Veteran Criminal Defense Attorneys Vicki Podberesky and Richard Hirsch Expose Tainted FBI Informant
The use of tainted informants by federal and state law enforcement authorities needs to stop. On November 14, 2017, the Los Angeles Times revealed the use of yet another informant with a checkered past by the FBI. http://www.latimes.com/local/california/la-me-informant-captain-america-20171114-htmlstory.html
Relying on representations from the FBI and testimony from an FBI informant, working under the FBI code name “Captain America,” the Los Angeles District Attorney’s Office charged three deputy sheriffs with bribery and theft. After making discovery requests to the FBI, Vicki Podberesky and Richard Hirsch discovered that “Captain America” was anything but an upstanding American citizen. At the preliminary hearing, veteran criminal defense attorney Richard Hirsch exposed the informant’s secret past. On cross examination“Captain America” admitted that his real name was in fact “Albino Manuel Mendoza” and that he had come to the United States illegally, has assumed the false name of “Damian Castillo,” and had committed a multitude of crimes including burglary, fraud, and drug related offenses.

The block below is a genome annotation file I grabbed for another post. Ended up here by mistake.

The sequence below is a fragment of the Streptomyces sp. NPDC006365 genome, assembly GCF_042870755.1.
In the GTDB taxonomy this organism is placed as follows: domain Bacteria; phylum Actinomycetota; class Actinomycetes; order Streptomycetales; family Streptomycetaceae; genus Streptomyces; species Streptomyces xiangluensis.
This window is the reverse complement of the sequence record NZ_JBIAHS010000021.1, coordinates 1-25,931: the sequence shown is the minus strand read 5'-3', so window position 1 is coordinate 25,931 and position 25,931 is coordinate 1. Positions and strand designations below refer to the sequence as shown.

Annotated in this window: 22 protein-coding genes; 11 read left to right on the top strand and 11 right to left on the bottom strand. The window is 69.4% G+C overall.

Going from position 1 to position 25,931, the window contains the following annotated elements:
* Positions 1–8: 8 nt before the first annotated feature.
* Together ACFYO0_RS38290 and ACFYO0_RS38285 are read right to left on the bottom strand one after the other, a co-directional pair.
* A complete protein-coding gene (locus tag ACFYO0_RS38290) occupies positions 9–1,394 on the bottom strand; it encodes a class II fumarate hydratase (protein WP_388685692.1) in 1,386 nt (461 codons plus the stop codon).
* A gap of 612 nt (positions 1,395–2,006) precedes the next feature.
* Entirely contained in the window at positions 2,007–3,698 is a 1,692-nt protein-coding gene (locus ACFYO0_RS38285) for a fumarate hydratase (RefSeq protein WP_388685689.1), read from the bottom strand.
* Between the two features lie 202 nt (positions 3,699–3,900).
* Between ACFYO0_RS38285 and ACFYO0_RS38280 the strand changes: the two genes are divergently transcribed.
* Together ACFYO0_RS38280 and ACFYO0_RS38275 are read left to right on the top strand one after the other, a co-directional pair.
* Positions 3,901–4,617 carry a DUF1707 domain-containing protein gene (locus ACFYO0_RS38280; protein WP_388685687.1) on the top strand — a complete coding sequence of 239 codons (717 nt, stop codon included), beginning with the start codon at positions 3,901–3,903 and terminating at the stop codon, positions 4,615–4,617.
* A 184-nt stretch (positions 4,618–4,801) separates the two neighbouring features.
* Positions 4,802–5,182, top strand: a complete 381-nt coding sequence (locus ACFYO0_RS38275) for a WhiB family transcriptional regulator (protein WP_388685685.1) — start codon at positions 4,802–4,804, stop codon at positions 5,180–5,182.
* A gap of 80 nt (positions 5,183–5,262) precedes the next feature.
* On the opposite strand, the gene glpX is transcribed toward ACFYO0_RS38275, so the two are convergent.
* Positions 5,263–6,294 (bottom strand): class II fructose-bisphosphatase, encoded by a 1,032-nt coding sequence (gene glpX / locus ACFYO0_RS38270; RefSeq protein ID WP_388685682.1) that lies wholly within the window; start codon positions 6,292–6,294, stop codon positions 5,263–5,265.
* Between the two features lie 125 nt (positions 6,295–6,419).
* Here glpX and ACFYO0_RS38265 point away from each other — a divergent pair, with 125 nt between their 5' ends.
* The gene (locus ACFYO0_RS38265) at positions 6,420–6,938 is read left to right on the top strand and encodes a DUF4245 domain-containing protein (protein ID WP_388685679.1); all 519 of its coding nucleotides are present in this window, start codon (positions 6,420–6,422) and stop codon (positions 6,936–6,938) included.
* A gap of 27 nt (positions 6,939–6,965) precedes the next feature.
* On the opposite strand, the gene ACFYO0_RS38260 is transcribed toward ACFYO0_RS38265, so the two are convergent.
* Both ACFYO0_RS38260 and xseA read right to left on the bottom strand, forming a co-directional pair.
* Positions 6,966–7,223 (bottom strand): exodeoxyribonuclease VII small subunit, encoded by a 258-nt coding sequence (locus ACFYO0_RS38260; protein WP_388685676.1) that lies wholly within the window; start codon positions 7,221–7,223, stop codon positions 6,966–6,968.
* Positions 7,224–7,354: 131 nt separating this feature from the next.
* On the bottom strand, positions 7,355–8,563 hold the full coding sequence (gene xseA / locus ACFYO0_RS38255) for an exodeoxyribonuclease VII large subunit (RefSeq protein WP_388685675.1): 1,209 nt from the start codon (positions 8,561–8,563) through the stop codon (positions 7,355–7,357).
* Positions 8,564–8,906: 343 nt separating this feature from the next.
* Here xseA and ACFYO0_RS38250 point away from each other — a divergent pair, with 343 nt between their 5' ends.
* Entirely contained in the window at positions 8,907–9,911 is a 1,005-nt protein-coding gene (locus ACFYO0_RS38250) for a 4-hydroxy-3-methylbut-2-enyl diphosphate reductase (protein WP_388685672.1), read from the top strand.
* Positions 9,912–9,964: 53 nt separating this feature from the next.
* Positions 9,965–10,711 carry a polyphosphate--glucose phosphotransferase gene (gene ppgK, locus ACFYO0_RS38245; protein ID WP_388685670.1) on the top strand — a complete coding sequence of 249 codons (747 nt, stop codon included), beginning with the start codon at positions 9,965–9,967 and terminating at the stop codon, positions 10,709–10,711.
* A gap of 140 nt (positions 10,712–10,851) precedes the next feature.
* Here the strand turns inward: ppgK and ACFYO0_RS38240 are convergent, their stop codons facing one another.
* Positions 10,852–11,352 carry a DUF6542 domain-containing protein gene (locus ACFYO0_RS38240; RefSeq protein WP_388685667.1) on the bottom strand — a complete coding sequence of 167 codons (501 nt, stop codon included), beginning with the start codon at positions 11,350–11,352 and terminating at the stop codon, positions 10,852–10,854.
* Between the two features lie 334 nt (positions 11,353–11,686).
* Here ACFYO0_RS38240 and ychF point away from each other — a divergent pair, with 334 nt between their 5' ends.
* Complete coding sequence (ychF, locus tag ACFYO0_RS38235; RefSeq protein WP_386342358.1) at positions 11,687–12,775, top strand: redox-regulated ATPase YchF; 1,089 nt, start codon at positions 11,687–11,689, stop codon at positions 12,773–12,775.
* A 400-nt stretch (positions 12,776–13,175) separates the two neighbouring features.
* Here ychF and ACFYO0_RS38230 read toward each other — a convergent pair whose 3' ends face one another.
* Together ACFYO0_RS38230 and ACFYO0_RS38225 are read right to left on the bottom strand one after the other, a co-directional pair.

Of greater concern is the fact that the FBI knew about Mendoza’s criminal past and illegal status in the United States, continued to use him in an undercover capacity, and then failed to provide his tainted history to the Los Angeles District Attorney’s Office prior to the charges being filed against the deputy sheriffs.After defense attorney Richard Hirsch unveiled the truth about “Captain America,” the case against the deputies unraveled, and the depth of the deception within the ranks of the FBI came to light. Not only did Mendoza’s FBI handler know about his criminal past, the agent also advised his superiors of Mendoza’s criminal history and illegal status. Rather than blocking the use of this informant, the case agent was instructed by his supervisors to continue using Mendoza despite his criminal background and lack of credibility. Most disturbingly, no effort was made by the FBI to advise other prosecuting authorities or defense attorneys of Mendoza’s true past.
Law enforcement officers, including FBI agents, are not above the law. The case of “Captain America” illustrates the need for courts to exercise greater scrutiny over the use of informants in criminal cases, and for defense attorneys to be vigilant in seeking pretrial discovery. Law enforcement agents, and their supervisors, who knowingly use tainted informants and then fail to reveal their criminal pasts to defense counsel must be held accountable and should not be tolerated.